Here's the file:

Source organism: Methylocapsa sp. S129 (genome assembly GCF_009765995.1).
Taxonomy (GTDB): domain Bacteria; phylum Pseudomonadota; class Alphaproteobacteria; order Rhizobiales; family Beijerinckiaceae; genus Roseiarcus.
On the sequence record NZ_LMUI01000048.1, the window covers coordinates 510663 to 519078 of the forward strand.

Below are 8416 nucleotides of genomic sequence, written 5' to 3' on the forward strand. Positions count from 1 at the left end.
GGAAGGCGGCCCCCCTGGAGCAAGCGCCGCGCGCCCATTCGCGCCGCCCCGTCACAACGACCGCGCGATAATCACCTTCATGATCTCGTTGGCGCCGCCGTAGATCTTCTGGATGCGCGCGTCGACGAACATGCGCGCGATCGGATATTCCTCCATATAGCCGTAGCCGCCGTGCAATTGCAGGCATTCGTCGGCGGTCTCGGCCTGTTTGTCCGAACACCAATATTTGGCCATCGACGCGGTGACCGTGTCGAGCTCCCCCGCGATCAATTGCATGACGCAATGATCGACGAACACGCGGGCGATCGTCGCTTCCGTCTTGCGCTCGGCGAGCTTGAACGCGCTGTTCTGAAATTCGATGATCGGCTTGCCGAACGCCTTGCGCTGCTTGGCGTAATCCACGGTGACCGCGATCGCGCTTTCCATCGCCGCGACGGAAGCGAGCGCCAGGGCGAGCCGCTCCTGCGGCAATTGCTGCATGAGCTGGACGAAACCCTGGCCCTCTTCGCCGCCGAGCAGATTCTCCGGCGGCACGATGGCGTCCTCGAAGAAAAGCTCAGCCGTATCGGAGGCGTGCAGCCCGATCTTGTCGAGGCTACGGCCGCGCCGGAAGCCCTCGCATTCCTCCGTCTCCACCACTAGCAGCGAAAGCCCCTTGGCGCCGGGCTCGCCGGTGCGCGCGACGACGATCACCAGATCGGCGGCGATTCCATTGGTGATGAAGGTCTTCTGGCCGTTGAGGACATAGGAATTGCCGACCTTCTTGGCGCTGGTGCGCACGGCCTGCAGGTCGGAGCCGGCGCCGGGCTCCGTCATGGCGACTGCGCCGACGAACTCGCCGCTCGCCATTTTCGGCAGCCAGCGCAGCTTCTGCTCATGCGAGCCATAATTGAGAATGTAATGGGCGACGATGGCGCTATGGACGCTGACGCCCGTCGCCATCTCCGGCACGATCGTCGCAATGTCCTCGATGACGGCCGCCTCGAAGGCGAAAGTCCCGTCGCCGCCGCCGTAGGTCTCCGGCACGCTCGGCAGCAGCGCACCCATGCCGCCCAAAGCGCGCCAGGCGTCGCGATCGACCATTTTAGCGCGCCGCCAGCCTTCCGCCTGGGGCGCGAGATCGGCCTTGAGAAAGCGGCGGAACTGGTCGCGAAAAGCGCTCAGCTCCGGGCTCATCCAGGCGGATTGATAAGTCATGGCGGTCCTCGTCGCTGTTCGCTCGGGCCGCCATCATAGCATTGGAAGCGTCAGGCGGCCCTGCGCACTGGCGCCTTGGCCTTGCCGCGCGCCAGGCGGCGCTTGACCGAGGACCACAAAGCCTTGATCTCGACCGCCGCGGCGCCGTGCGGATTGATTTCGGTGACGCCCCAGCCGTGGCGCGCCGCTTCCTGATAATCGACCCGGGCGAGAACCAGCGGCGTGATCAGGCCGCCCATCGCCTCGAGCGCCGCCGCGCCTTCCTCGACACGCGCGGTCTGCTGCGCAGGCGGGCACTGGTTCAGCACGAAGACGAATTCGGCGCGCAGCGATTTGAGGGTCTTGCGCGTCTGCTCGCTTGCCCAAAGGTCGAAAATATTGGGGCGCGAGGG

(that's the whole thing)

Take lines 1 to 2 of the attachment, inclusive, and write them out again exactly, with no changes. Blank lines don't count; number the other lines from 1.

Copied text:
Source organism: Methylocapsa sp. S129 (genome assembly GCF_009765995.1).
Taxonomy (GTDB): domain Bacteria; phylum Pseudomonadota; class Alphaproteobacteria; order Rhizobiales; family Beijerinckiaceae; genus Roseiarcus.